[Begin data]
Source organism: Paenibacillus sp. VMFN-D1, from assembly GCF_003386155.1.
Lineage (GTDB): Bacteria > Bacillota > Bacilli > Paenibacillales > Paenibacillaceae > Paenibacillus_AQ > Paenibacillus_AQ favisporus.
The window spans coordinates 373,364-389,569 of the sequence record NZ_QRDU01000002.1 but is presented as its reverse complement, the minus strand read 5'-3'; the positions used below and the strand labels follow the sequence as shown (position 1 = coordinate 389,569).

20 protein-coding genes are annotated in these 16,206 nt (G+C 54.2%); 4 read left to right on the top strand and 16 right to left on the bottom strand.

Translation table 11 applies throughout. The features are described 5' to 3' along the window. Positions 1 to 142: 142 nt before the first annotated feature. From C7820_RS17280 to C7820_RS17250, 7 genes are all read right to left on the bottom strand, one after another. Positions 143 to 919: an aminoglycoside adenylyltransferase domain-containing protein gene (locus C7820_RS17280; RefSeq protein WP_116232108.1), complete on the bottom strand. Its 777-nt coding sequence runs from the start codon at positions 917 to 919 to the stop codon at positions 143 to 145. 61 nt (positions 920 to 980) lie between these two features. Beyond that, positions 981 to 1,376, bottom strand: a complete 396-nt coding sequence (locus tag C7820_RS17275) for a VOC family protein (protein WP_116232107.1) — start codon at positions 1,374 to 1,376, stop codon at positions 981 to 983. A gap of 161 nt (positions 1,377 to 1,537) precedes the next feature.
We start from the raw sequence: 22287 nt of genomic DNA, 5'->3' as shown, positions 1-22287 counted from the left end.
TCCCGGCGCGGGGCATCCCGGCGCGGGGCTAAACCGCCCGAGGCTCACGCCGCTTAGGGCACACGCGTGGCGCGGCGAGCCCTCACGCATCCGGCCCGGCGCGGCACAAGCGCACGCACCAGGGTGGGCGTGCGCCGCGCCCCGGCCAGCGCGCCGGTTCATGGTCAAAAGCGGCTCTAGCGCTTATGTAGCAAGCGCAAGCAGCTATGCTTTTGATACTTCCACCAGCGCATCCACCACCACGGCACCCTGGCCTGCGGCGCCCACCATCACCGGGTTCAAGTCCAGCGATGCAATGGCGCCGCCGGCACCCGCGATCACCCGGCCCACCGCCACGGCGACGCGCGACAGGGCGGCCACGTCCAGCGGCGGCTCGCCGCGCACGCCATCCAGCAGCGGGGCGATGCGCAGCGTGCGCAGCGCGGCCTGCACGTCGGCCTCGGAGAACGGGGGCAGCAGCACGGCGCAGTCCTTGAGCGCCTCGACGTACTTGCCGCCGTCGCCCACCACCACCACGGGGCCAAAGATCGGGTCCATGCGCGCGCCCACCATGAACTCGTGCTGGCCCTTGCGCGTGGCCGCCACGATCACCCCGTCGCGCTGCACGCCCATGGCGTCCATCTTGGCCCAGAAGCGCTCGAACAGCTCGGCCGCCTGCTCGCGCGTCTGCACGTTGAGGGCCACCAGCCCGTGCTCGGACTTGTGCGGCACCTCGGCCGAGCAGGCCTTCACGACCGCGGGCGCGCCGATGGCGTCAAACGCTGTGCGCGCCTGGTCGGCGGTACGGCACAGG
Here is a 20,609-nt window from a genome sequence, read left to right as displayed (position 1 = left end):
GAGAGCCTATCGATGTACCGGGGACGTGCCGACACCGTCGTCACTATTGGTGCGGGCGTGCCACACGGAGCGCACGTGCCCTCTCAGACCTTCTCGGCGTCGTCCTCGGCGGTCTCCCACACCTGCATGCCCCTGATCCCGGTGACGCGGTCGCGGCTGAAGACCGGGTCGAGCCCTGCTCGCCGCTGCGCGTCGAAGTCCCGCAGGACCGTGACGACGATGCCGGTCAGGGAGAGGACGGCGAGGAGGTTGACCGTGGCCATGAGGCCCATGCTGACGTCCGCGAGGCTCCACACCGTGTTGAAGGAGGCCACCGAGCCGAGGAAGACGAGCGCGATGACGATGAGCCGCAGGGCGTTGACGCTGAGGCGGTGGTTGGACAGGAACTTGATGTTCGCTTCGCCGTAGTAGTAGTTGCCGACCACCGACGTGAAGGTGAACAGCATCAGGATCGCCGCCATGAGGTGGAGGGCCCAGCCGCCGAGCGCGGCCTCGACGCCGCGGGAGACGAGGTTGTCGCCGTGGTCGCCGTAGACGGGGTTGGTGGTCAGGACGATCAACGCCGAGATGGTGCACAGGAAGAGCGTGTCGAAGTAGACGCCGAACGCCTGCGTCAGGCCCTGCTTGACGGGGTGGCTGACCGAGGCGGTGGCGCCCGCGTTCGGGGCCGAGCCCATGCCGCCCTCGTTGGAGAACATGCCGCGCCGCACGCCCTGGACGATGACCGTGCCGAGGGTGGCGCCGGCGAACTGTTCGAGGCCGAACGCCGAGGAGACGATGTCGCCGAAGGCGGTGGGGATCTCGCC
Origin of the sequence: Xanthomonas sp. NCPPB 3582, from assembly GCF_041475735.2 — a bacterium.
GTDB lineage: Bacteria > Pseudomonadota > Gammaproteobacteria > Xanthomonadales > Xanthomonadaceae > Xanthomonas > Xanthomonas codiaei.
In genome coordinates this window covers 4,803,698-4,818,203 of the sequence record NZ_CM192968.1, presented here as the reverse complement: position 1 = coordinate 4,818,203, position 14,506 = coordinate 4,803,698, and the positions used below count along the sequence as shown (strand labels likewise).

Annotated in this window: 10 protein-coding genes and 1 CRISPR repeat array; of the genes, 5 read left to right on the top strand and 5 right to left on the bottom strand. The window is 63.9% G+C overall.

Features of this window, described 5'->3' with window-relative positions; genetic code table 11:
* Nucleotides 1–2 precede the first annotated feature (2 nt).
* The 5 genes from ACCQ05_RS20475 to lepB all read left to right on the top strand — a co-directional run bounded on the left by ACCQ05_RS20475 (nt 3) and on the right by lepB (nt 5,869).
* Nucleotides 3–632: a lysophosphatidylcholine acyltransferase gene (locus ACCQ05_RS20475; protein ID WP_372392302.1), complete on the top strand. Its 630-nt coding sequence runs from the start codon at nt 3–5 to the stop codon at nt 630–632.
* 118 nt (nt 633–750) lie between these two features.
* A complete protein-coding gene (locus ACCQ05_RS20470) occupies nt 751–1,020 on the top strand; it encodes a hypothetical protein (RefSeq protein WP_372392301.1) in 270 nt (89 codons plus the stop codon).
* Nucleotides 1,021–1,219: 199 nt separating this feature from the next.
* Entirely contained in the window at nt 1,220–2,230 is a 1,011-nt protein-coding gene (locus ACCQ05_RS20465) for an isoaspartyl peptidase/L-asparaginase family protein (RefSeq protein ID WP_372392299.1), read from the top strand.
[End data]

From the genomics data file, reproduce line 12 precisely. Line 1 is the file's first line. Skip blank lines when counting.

In genome coordinates this window covers 4,803,698-4,818,203 of the sequence record NZ_CM192968.1, presented here as the reverse complement: position 1 = coordinate 4,818,203, position 14,506 = coordinate 4,803,698, and the positions used below count along the sequence as shown (strand labels likewise).